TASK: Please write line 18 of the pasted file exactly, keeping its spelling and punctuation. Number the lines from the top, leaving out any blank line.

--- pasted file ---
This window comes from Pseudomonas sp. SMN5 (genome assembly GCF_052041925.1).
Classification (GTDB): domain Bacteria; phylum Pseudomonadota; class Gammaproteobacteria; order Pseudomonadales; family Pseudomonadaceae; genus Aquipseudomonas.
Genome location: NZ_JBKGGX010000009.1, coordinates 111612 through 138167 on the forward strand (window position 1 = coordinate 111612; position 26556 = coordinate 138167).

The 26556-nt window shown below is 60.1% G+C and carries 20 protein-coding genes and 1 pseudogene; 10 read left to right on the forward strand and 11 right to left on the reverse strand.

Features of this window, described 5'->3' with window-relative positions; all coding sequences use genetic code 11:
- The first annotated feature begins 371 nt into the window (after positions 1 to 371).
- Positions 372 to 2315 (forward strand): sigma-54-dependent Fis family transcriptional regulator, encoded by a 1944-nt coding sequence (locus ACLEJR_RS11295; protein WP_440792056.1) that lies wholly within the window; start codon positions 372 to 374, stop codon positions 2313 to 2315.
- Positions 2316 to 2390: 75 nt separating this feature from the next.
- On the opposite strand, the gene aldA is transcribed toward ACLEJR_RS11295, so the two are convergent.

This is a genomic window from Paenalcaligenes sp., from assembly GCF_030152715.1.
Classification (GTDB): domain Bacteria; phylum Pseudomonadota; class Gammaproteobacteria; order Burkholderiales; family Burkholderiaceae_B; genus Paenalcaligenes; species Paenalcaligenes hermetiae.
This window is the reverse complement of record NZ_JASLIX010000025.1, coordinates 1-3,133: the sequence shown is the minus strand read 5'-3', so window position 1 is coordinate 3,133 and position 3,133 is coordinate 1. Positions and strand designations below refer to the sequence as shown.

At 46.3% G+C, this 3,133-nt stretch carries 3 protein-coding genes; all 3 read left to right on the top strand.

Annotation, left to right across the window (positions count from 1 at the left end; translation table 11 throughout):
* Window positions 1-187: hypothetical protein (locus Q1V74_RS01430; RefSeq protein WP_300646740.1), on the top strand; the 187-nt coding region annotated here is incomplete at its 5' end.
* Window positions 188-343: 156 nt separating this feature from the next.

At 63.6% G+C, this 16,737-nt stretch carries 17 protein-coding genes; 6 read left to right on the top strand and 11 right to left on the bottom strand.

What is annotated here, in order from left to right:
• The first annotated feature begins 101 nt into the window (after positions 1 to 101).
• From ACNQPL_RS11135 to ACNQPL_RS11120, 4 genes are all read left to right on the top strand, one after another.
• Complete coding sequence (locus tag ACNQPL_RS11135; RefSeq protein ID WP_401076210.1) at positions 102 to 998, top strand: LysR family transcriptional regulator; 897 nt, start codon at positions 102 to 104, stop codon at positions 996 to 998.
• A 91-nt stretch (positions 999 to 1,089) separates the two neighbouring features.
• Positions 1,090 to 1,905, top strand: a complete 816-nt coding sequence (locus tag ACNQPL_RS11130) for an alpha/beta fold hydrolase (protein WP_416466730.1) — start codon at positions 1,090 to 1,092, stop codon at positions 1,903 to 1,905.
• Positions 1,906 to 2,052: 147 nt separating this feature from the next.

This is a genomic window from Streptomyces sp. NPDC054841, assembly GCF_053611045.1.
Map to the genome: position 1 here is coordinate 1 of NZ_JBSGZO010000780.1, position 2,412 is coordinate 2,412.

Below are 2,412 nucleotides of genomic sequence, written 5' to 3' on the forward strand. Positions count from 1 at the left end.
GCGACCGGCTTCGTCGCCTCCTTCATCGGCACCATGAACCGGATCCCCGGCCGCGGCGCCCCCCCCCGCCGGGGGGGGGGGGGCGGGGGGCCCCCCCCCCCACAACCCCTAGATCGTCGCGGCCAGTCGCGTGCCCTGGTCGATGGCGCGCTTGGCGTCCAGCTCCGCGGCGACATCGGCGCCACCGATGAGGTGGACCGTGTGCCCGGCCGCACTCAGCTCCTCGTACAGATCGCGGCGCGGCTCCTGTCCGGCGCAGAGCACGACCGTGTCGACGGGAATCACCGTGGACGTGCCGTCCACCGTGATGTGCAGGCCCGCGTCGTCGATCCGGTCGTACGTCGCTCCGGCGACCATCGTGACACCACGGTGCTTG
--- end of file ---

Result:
What is annotated here, in order from left to right: